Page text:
I intended to leave Huacachina on Sunday afternoon to catch an overnight bus to Arequipa. Unfortunately, when I tried to buy my ticket I was informed that there were no buses available. It was the end of Semana Santa, Peru’s holy week, and the buses were filled with Peruvians returning home from the holiday weekend. The man at the counter suggested I try going to Nazca and booking a ticket there.

“There will be bus available,” he promised. “10 PM.”

Stopping in Nazca was not part of my trip. I’m sure flying in a plane over the desert to see the famous Nazca Lines is fun but I wanted to spend more time out in Colca Canyon where I would see giant condors flying close enough to me to touch. Did you know that Colca Canyon is bigger than the Grand Canyon? And that’s not even the biggest canyon in Peru! Cotahuasi Canyon wins that award at 3535 meters. I have no idea what that means. A meter is 3 feet right? So… let’s see. 3535 multiplied by 3 is…10,605 feet! I think that’s right. Wow.

So yeah, compared to some lines in the desert, Colca Canyon is way cooler.

We arrived at Nazca late in the evening. And by we, I mean this french couple I tagged along with after meeting them at the bus station in Huacachina. Immediately we were informed by several Peruvians that the bus stations were closed because of  a strike and we should just stay the night at one of the many fine hotels in Nazca.

“They’re just trying to get a commission,” I said to Benjamin and Julie. “I read they do that here. Let’s go get our tickets.”

To be fair, I did read that once you step off the bus anywhere in Peru, you would be hit with offers promising deals for “the best hotel in town”. However, as we were turned away from almost every bus company in Nazca, it became apparent that a possible strike (something to do with the miners?) was happening at midnight.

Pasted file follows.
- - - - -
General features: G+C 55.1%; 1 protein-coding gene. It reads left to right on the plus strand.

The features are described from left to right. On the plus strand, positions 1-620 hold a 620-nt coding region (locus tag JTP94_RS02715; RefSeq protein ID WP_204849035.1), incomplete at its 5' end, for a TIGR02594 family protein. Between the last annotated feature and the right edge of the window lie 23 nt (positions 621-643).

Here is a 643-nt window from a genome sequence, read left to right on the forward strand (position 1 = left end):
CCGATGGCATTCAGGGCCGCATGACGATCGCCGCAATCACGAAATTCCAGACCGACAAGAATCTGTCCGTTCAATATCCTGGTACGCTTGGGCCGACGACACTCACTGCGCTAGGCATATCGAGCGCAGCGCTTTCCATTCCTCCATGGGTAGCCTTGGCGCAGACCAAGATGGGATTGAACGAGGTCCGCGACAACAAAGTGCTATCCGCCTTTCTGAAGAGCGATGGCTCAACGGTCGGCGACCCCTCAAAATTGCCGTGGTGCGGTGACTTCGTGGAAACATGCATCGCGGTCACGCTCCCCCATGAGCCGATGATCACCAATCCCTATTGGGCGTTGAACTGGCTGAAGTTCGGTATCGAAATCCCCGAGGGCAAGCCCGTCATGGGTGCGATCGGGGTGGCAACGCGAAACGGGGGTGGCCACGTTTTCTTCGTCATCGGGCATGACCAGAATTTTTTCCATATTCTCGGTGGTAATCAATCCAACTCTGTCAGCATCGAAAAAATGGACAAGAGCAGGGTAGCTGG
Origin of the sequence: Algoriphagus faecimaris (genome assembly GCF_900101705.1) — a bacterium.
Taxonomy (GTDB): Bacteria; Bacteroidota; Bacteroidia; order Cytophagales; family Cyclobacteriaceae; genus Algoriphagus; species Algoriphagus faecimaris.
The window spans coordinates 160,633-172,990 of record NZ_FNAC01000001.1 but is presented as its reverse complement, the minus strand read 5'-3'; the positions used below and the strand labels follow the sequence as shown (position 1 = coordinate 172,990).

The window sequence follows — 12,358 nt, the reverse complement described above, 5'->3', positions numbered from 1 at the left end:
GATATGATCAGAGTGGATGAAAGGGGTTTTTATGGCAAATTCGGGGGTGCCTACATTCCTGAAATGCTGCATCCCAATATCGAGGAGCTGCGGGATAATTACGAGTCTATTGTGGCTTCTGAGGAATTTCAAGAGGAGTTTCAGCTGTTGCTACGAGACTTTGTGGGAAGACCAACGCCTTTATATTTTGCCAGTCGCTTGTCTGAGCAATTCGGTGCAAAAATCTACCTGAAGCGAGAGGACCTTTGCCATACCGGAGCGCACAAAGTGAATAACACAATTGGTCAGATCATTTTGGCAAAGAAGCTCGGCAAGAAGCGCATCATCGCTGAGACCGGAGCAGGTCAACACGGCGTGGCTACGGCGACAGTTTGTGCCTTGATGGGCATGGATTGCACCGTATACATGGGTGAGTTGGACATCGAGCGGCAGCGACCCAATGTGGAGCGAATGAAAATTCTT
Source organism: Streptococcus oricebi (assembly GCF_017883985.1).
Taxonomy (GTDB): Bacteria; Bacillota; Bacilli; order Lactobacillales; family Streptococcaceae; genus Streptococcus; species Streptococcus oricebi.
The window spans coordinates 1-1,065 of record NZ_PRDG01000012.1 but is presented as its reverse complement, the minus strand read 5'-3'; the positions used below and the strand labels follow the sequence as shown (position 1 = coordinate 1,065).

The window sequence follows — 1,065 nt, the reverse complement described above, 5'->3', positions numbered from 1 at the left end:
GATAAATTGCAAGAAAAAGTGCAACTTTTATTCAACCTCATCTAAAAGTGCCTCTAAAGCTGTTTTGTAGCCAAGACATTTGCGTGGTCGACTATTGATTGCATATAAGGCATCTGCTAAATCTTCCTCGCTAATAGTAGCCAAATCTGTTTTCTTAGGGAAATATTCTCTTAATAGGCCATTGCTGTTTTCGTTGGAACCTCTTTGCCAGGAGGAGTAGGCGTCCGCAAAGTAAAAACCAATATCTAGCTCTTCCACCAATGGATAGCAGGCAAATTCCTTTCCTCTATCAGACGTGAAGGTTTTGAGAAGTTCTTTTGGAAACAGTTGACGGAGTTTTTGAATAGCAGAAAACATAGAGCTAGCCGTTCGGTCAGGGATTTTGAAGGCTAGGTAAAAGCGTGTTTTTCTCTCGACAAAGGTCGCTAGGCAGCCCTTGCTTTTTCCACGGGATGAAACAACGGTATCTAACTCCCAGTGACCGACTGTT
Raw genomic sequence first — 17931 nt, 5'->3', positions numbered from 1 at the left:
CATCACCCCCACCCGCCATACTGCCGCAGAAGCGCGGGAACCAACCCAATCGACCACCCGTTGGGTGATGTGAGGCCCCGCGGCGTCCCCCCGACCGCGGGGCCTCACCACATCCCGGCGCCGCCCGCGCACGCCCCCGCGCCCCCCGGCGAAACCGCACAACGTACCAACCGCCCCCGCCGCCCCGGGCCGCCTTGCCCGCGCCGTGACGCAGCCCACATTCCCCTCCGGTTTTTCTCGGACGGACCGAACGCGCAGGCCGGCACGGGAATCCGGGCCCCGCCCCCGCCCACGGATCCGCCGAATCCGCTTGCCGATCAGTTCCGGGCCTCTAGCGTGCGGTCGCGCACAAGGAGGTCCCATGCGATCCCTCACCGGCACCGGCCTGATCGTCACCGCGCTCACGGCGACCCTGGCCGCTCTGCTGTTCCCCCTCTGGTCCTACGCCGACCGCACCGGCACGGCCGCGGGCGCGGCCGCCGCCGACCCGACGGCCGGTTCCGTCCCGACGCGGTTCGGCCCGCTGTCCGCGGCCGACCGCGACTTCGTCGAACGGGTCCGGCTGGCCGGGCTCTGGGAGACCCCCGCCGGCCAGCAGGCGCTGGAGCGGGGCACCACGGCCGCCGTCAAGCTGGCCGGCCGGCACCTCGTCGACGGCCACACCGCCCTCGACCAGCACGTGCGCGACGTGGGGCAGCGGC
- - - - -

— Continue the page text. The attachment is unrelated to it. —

“You should stay here tonight. It may not be safe to go on an overnight bus. The miners, they are upset. They will block the roads.” said Miguel, who worked at the tourist desk in Nazca and was very helpful in trying to get us to Arequipa. He called every bus station in town and his friends to see if anyone would drive us. None of his friends would make the eight hour drive but the gesture was nice. He made a few more calls and finally he said, “I hear, maybe Cruz Del Sur will be leaving to Arequipa at 10 PM.”

“Whoo-hoo!” I shouted in his office. “Let’s go!” I paid no attention to his wariness of traveling overnight. His concern sounded too vague and not real enough for me to take seriously. How would miners block the road anyhow? As I grabbed my bag he told me that I should grab a big jug of water and pack food, I may be stuck on a bus for a long time.

So instead of listening to him, I bought a small water bottle and a pack of peanut M&M’s. I won’t say this ranks as the biggest lapse of judgment I’ve had in my life but it’s pretty high up there.